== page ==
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NIC to offer history presentation on Lake Coeur d’Alene

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A view of Conkling Park on Lake Coeur d’Alene at the turn of the century. The park had a grand dance pavilion, which attracted visitors from North Idaho and the Spokane area. Dancers would arrive by steamboat to spend the day. Photo courtesy of the Museum A view of Conkling Park on Lake Coeur d’Alene at the turn of the century. The park had a grand dance pavilion, which attracted visitors from North Idaho and the Spokane area. Dancers would arrive by steamboat to spend the day. Photo courtesy of the Museum

A history presentation on Lake Coeur d'Alene by noted historian Robert Singletary will be presented at North Idaho College Oct. 27.

Local historian Robert Singletary will present a history presentation Lake Coeur d’Alene at 7 p.m. Tuesday, Oct. 27 at the Lake City Senior Center, located at 1916 N. Lakewood Drive in Coeur d’Alene.

The presentation will focus on the development of communities around Lake Coeur d’Alene, its tributaries (the Coeur d’Alene, St. Joe and St. Maries rivers) and its only outlet, the Spokane River. The history of the lake will develop through historic photographs and personal stories from several people whose families homesteaded along the water.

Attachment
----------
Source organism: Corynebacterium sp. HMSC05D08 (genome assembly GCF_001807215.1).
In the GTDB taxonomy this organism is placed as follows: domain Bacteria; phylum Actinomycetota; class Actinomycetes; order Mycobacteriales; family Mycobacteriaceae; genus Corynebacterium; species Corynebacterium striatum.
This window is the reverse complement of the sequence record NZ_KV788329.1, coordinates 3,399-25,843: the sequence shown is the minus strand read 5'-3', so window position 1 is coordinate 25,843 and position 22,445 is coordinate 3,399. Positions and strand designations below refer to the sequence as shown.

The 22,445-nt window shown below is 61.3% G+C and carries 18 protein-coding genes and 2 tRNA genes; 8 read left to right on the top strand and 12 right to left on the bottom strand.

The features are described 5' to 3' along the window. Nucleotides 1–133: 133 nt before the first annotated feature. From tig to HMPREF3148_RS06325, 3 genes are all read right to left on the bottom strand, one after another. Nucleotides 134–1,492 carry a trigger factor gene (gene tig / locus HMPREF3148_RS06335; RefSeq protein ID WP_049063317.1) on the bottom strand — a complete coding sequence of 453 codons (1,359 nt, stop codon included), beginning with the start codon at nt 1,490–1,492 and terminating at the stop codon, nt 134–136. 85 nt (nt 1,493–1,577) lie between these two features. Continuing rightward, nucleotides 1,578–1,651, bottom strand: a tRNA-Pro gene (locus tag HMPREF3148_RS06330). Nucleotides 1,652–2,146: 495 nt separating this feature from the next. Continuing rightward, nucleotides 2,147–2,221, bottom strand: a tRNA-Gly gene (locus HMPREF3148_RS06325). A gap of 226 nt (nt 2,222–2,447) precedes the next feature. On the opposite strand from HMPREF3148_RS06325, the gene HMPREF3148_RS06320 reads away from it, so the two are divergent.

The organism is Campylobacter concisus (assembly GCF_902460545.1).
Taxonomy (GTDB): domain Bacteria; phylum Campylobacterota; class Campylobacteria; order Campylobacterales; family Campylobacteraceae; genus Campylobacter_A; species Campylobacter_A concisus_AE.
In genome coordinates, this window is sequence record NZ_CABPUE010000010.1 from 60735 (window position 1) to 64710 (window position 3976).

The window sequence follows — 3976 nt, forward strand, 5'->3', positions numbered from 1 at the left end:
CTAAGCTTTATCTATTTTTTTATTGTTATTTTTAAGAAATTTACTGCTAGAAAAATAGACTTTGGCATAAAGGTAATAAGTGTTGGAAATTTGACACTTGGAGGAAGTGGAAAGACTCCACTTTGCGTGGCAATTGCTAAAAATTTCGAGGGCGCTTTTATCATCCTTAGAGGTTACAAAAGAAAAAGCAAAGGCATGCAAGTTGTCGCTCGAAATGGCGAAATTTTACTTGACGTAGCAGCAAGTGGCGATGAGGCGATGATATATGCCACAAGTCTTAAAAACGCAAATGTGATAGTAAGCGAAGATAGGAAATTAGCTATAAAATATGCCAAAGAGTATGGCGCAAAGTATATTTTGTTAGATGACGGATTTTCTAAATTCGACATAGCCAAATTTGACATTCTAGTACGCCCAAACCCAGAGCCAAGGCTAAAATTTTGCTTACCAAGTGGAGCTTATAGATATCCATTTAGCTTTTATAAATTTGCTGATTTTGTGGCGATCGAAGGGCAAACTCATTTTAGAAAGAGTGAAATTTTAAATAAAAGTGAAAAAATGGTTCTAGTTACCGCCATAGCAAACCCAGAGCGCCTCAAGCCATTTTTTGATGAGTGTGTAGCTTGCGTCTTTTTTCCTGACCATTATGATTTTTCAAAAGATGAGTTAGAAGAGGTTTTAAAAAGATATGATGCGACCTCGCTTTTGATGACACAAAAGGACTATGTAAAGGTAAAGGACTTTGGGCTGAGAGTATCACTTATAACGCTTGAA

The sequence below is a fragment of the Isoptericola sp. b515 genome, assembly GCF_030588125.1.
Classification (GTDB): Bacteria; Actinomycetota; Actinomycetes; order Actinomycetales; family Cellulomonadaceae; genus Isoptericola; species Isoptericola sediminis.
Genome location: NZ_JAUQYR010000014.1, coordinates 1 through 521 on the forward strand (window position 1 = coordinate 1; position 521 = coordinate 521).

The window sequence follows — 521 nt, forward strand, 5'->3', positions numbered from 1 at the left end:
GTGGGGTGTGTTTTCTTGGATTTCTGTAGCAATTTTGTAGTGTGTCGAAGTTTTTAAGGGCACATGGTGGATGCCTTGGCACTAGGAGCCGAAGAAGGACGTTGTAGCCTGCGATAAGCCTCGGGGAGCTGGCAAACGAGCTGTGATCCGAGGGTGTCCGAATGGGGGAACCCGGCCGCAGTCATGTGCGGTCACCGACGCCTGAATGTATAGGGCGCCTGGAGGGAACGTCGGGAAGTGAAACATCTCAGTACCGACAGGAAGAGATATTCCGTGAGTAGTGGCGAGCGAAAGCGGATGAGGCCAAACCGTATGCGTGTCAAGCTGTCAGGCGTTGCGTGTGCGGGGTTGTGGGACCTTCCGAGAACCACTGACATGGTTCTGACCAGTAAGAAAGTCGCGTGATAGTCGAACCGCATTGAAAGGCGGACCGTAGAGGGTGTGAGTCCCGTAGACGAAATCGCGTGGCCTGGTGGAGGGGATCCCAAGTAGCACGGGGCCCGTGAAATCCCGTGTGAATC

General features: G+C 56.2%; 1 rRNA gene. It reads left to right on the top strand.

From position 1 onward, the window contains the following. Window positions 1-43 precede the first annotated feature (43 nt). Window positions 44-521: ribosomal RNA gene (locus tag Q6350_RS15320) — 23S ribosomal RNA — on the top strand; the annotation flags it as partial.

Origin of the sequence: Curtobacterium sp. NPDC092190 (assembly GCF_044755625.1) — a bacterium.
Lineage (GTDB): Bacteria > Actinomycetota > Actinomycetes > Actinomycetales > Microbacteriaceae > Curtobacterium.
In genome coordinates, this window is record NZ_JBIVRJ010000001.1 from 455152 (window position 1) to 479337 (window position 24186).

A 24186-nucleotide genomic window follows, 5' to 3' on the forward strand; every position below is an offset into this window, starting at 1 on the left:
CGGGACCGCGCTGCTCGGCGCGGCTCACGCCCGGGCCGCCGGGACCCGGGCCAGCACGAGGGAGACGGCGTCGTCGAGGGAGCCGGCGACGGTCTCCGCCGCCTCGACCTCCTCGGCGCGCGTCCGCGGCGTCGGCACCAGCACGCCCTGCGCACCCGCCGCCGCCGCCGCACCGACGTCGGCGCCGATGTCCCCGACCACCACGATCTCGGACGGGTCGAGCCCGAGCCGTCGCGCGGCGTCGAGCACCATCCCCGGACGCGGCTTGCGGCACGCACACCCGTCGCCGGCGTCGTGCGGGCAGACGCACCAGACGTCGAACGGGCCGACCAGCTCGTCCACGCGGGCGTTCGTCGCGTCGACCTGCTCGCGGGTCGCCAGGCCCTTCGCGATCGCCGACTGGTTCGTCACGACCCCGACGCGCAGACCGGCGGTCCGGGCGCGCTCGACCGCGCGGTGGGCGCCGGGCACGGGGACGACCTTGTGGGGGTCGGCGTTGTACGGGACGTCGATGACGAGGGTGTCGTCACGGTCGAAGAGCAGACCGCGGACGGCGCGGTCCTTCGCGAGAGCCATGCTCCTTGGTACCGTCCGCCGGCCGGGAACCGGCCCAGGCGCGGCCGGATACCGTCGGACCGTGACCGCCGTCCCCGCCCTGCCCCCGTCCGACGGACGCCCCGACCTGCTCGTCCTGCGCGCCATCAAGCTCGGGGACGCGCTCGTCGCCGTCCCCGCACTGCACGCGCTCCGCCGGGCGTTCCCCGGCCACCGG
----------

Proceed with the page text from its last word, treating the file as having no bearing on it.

The Nez Perce had told explorers Lewis and Clark about Lake Coeur d’Alene, and it was noted by on their maps as Wayton Lake. French mapmaker Hubert Brue drew the lake on his map as Coeur Pointe, French for “pointed heart.” Other maps note the body of water as Sketshue Lake, named after the Coeur d’Alene Tribe.

Singletary will also cover the towns and cities that grew amidst the logging industry along the Coeur d’Alene, St. Joe and St. Maries rivers.

Singletary is an active historian in the region. He wrote a weekly history column for the Coeur d’Alene Press for 10 years and taught history at NIC and Lewis-Clark State College. He also served as a trustee for the Museum of North Idaho and the Idaho State Historical Society. Singletary owns History Unlimited, which specializes in historical tours, lectures and living history performances.

This is the first in a series of free history programs offered this fall by NIC’s Molstead Library and the Museum of North Idaho.

The event is free and open to the public. Doors open at 6:30 p.m.

Information: (208) 772-3953.

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Stacy Hudson is the Public Information Coordinator for North Idaho College

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